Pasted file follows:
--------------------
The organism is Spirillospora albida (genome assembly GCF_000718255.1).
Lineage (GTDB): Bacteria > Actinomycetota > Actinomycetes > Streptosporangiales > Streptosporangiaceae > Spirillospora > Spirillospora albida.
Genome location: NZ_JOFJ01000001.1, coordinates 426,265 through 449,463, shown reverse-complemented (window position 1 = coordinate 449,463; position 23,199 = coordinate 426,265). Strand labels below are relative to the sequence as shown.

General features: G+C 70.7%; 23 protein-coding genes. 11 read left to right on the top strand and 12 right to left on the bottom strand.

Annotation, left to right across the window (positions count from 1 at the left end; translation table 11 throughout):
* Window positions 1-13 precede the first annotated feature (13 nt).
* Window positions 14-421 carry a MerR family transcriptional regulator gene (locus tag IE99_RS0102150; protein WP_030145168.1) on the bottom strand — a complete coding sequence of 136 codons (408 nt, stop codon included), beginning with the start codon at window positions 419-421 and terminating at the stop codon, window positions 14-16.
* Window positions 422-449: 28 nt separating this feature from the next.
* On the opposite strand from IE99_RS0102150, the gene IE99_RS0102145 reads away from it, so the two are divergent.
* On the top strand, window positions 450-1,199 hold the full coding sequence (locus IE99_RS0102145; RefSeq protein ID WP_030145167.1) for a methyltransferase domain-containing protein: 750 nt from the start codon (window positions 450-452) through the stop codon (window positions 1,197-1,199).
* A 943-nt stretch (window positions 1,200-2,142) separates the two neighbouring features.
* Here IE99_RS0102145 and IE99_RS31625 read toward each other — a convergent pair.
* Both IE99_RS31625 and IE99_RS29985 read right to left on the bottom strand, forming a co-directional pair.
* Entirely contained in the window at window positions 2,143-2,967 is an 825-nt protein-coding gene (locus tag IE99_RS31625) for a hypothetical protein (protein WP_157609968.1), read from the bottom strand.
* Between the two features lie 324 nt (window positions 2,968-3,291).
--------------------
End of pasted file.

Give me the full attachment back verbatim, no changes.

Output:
The organism is Spirillospora albida (genome assembly GCF_000718255.1).
Lineage (GTDB): Bacteria > Actinomycetota > Actinomycetes > Streptosporangiales > Streptosporangiaceae > Spirillospora > Spirillospora albida.
Genome location: NZ_JOFJ01000001.1, coordinates 426,265 through 449,463, shown reverse-complemented (window position 1 = coordinate 449,463; position 23,199 = coordinate 426,265). Strand labels below are relative to the sequence as shown.

General features: G+C 70.7%; 23 protein-coding genes. 11 read left to right on the top strand and 12 right to left on the bottom strand.

Annotation, left to right across the window (positions count from 1 at the left end; translation table 11 throughout):
* Window positions 1-13 precede the first annotated feature (13 nt).
* Window positions 14-421 carry a MerR family transcriptional regulator gene (locus tag IE99_RS0102150; protein WP_030145168.1) on the bottom strand — a complete coding sequence of 136 codons (408 nt, stop codon included), beginning with the start codon at window positions 419-421 and terminating at the stop codon, window positions 14-16.
* Window positions 422-449: 28 nt separating this feature from the next.
* On the opposite strand from IE99_RS0102150, the gene IE99_RS0102145 reads away from it, so the two are divergent.
* On the top strand, window positions 450-1,199 hold the full coding sequence (locus IE99_RS0102145; RefSeq protein ID WP_030145167.1) for a methyltransferase domain-containing protein: 750 nt from the start codon (window positions 450-452) through the stop codon (window positions 1,197-1,199).
* A 943-nt stretch (window positions 1,200-2,142) separates the two neighbouring features.
* Here IE99_RS0102145 and IE99_RS31625 read toward each other — a convergent pair.
* Both IE99_RS31625 and IE99_RS29985 read right to left on the bottom strand, forming a co-directional pair.
* Entirely contained in the window at window positions 2,143-2,967 is an 825-nt protein-coding gene (locus tag IE99_RS31625) for a hypothetical protein (protein WP_157609968.1), read from the bottom strand.
* Between the two features lie 324 nt (window positions 2,968-3,291).